We were also asked to keep in mind this sense of a non-human deity or a spiritual other that will present itself further in our reading and movie viewing.
Quotes from the reading:
“Even in supposedly rational, secular times, they retain the power to disturb and fascinate by virtue of their liminal and ambivalent status; indeed they may be said to perform an important function within their respective cultural imaginations and political discourses.” (Graham 39)
Applicable to Never Let Me Go or Battlestar Galactica
“‘Discipline’ serves not only to punish but to define, and Foucault’s studies of panoptic institutions and the pervasive discourse of therapeutic secologies argue that the most effective disciplines are in fact those where self-restraint is internalized, thus obviating the exercise of overt cohesion.” (Graham 42)
“It is easy to see how fear and repugnance at the moral circumstances of monstrous ontogenesis might be turned into malevolence towards those designated as different, and how the ascription of monstrosity might shift from being a warning against transgression to a demonization of the very creatures themselves.” (Graham 53)
“Knowledge delineating what it means to be human is rather a ‘regulative ideal’ by which human societies are governed.” (Graham 41)
“Foucault’s rejection of the totalizing narrative of history therefore has its equivalent in a desire to avoid a universalizing account of ‘human nature,’ by seeking to contextualize and ground understandings of what it means to be human in the interplay of specific, concrete and empirical practices…” (Graham 59)
Axiomatic: Taken as a universal truth or given
Archeology: An excavation of the concealed and forgotten terms on which axiomatic categories are constructed, unearthing the artifice of classification and ordering. (Graham 44)
Genealogy: Attempts to trace the dynamics of power/knowledge which gives regimes their rationale. (Graham 44)
Ontogenesis: biological development of an organism, or the study of
Empirical: gaining knowledge by means or direct or indirect experience or observation
Schizoid: having a personality type characterized by emotional aloofness and solitary habits
Recombinant: of, relating to or denoting an organism, cell or genetic material formed by recombination
Tropism: The turning of all or part of an organism in a particular direction in response to an external stimulus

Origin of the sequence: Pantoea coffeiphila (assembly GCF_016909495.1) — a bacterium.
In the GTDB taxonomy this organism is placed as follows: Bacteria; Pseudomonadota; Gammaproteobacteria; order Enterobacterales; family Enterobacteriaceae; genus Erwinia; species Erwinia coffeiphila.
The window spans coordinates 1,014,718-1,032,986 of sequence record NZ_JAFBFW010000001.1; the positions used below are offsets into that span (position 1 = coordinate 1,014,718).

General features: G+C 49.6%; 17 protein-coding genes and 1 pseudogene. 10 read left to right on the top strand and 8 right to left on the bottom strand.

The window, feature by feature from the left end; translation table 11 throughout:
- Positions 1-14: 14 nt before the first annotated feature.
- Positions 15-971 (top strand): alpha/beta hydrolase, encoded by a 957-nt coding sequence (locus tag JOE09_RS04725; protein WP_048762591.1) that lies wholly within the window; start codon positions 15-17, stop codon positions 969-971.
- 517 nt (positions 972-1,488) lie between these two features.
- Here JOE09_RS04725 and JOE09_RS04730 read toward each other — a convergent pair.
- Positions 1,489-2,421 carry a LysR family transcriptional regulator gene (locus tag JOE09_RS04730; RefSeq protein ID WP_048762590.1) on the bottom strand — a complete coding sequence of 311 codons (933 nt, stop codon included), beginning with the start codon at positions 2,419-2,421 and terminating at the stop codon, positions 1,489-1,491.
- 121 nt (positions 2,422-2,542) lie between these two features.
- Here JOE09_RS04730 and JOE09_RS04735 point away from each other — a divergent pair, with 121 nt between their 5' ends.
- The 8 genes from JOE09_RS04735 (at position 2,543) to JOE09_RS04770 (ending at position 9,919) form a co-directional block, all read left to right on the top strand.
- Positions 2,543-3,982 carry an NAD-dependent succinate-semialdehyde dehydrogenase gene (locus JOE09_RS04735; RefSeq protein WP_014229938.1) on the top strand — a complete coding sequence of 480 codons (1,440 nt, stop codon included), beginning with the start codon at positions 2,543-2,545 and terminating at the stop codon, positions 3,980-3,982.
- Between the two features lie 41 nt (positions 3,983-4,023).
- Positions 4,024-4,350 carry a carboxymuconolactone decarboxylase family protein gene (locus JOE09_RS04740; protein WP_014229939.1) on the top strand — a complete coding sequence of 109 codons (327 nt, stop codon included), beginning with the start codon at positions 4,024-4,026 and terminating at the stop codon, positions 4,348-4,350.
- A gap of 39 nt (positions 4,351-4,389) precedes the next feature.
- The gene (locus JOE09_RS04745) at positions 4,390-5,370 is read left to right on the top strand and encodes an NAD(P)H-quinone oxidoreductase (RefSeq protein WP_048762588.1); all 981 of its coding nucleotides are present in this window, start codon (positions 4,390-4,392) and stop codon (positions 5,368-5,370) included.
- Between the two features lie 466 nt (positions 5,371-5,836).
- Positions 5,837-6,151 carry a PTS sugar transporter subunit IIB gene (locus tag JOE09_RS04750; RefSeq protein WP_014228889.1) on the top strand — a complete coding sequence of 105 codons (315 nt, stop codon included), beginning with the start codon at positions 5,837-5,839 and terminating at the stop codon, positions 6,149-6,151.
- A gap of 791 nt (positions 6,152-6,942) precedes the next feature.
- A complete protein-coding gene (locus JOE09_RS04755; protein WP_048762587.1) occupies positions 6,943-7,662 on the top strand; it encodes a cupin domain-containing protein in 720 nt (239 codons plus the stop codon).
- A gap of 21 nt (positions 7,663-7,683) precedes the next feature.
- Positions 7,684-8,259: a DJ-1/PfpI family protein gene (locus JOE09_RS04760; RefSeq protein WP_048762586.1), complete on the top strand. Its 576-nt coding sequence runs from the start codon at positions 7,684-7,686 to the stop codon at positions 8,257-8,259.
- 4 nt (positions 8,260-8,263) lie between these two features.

Schizophrenic delusion: Persistent Suspicion that all things floating around us are fake.
Temporal Progressive Complex: Improving humans over time as transcendental beings (positive).
Philosophical Posthumans: Thinkers who question how can society accommodate these technological advances.
Preview of Week 4 (Jan 31, Feb 2)
(by Dr. Seaman)
We will spend this week with Jeanette Winterson’s novel Stone Gods and Chapter 2 of Hayles (“Virtual Bodies and the Flickering Signifier”), as well as the first chapter (“Stepping into the Light,” in PDF form) of Antonio Damasio’s book The Feeling of What Happens: Body and Emotion in the Making of Consciousness. Another BSG review will be due Friday at 11pm, this one from later in Season 2, so be sure to read some summaries of the intervening episodes to keep you on track.
Winterson’s short novel is post-apocalyptic (a space we’ll occupy a few more times this semester), though its three-part structure presents a bit of a challenge for us as we discuss only the first portion of it on Tuesday. Thursday, we will have much from that section to reconsider through what we encounter in the final portion. When preparing for Tuesday, keep track of the thematic investments you see Winterson as making and preparing us for in the final section.
Damasio’s book clearly, based on its subtitle alone, has affinities with Hayles’ orientation toward embodiment. With Damasio, we can consider consciousness, specifically, as an embodied characteristic. We turned with Hayles’ chapter on Phillip K. Dick beyond questions of physical distinctions between the human and posthuman to questions of differences in consciousness, an issue raised with Greg Egan’s story “Learning to Be Me” at the start of the semester and engaged by all of the texts we’ve encountered since then. Consider, as you read, what Damasio’s approach might offer to assist us in that conversation.
In this chapter, Hayles focuses quite narrowly on narrative (though later considering larger implications as well) in relation to our sense, as she has ‘diagnosed’ it, of information as now disembodied, as immaterial. Pay special attention to how she analyzes “pattern” and “presence” through these narratives an consider, for yourself, how this might play out (or not) in other arenas, today.
You will be bearing in mind that you need to have your first meeting with me before the Tuesday of Week 7. At the end of Week 7, your short mid-term paper will be due. I will give you that assignment early in Week 4. You are likely to want to connect your meeting with me to your thoughts about your paper, but do bear in mind that this doesn’t have to be the case.